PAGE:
Hailed as the most masterful story ever told of the American civil rights movement, Parting the Waters is destined to endure for generations.
Moving from the fiery political baptism of Martin Luther King, Jr., to the corridors of Camelot where the Kennedy brothers weighed demands for justice against the deceptions of J. Edgar Hoover, here is a vivid tapestry of America, torn and finally transformed by a revolutionary struggle unequaled since the Civil War.
Taylor Branch provides an unsurpassed portrait of King's rise to greatness and illuminates the stunning courage and private conflict, the deals, maneuvers, betrayals, and rivalries that determined history behind closed doors, at boycotts and sit-ins, on bloody freedom rides, and through siege and murder.
Epic in scope and impact, Branch's chronicle definitively captures one of the nation's most crucial passages.
- Pulitzer Prize
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Simon & Schuster
November 14, 1989
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Excerpt from Parting the Waters by Taylor Branch
Tremors: L.A. to Selma
James Bevel was in Birmingham by then, summoned by Martin Luther King. With Diane Nash and their eight-month-old daughter, Bevel arrived from Greenwood just in time to preach at the April 12 mass meeting in place of King, who had submitted to solitary confinement that afternoon. The carefully planned Birmingham campaign was in crisis. Over the next week, Bevel and Nash pitched in behind King's exacting administrator, Wyatt Walker, who labored to keep pace with chaos on many fronts -- lobbying for some hint of public support from the Kennedys, cultivating reporters and distant celebrities, coaxing forward new jail volunteers, weeding out laggards and training the rest in nonviolence for the daily marches toward the forbidden landmarks of segregated commerce.
One of Walker's tactical innovations presented an opportunity uniquely suited to Bevel. Walker demanded punctuality in the daily demonstrations until he noticed while fuming through the inevitable delays that news reporters often lumped Negro bystanders together with actual jail marchers in their crowd estimates. After that, Walker went against his nature to hold up the marches with deliberate tardiness, so that daily stories of growing crowds could disguise the dwindling number willing to accept jail. As the delays stretched past school hours, crowds began to fill with Bevel's preferred recruits -- Negro students.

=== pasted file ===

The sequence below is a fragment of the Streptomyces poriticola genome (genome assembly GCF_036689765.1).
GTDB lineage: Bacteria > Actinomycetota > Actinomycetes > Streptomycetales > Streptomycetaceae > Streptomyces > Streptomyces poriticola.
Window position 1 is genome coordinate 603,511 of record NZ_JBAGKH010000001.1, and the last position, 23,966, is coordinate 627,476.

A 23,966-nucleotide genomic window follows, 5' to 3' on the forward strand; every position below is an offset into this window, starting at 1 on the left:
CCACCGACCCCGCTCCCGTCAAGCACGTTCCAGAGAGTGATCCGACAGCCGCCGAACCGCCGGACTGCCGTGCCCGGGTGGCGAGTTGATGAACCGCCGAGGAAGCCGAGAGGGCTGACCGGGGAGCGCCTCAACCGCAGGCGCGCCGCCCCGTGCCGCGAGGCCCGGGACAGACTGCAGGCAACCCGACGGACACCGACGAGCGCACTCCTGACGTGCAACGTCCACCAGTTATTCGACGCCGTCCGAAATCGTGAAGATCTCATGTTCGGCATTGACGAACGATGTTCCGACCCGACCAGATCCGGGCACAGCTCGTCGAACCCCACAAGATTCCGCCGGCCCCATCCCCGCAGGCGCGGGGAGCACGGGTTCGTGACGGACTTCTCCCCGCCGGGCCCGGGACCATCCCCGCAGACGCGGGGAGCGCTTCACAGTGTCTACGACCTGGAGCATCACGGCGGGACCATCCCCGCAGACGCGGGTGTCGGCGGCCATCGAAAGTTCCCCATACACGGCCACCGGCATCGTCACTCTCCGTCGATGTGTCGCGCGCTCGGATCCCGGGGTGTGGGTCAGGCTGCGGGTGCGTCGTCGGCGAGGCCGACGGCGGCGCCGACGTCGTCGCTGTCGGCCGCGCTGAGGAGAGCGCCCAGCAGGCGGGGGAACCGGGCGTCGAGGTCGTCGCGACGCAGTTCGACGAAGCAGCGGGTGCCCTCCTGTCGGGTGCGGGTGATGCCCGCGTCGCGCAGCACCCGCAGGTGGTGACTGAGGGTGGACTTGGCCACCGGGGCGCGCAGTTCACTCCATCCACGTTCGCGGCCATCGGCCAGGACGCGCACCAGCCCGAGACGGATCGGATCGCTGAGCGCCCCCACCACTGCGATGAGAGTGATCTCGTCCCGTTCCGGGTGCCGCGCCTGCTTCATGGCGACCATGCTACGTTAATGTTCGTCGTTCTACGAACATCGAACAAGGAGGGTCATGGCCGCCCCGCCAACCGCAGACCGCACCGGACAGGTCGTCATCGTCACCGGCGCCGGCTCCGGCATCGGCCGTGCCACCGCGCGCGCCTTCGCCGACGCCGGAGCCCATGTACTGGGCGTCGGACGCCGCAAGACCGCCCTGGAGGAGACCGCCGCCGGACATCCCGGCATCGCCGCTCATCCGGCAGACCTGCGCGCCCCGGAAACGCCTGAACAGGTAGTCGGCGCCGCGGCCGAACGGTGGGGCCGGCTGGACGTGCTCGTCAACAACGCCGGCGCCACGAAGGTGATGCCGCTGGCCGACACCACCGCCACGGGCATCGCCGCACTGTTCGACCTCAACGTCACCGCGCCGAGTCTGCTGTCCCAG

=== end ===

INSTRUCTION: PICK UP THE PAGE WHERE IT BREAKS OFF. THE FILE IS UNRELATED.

To Bevel, looking past the arrests to the teenagers in the background, the flagging demonstrations already had accomplished the work of many months in the Mississippi Delta, where the bulk of the Negro population was widely dispersed on rural plantations: they had gathered a crowd. With Nash and student volunteers, he distributed handbills advertising a daily youth meeting at five o'clock, two hours before the regular seven o'clock mass meeting. There he preached on the meaning of the primal events downtown. His crowds grew so rapidly that Andrew Young helped run the youth meetings, and Dorothy Cotton, Young's assistant in the SCLC citizenship program, led the singing. Following his practice in Mississippi, Bevel showed a film -- an NBC White Paper on the Nashville student movement of 1960, which featured the stirring, climactic march of four thousand students that had desegregated Nashville's libraries and lunch counters. By April 20, when King and Abernathy bonded out of the Birmingham jail, the youth meeting already surpassed the adult meeting in numbers. By April 23, when reporters again failed to ask President Kennedy about Birmingham at his press conference, the adult mass meeting first packed St. James Baptist Church because the students in a mass stayed over from their own session. By April 26, when the jail march was reduced to a handful, forcing Fred Shuttlesworth to play for time by announcing a massive new phase to begin on May 2, most of the jail volunteers who rose in the mass meeting came from the youth workshops.
King praised the children for their courage but told them to sit down. The Birmingham jail was no place for them. At the nightly strategy sessions, King and the other leaders flailed among themselves to devise a master stroke for May 2 that might hold off the movement's extinction -- a hunger strike or perhaps a jail march by Negro preachers in robes. No idea promised to crack the reserve of the outside world. Sensing their exhaustion from the other side, Birmingham's white leaders rallied to the "velvet hammer" policy of firm but nonsensational resistance, and the local newspaper published an article of encouragement entitled "Greenwood Rolled with the Punch -- And Won." King's sessions grew more rancorous. They were promising their followers and the national press nothing less than "a nonviolent D-Day" on May 2, but all the thunder of preachers and the honey of massed choirs pulled no more than forty or fifty volunteers from the pews, Wyatt Walker admitted. He bristled at Bevel's claims that the youth meetings were spilling over into another church almost every day. Walker resented Bevel as an upstart, an intruder, and a free spirit who played loose with the chain of command.
Still, Walker was a man of results. Having come into Birmingham with only minority support from the Negro adults of Birmingham, and having delivered mostly suffering and disappointment since then, King and Shuttlesworth already were fending off internal pressures to evacuate gracefully. Backbiters predicted that the outsiders would leave Birmingham Negroes worse off than ever, with segregation hardened by the besieged anger of whites. Worse, Bevel's proposal would leave the best of the next generation with criminal records, not to mention the psychological scars of wide-eyed children dragged into the inferno of a segregated jail.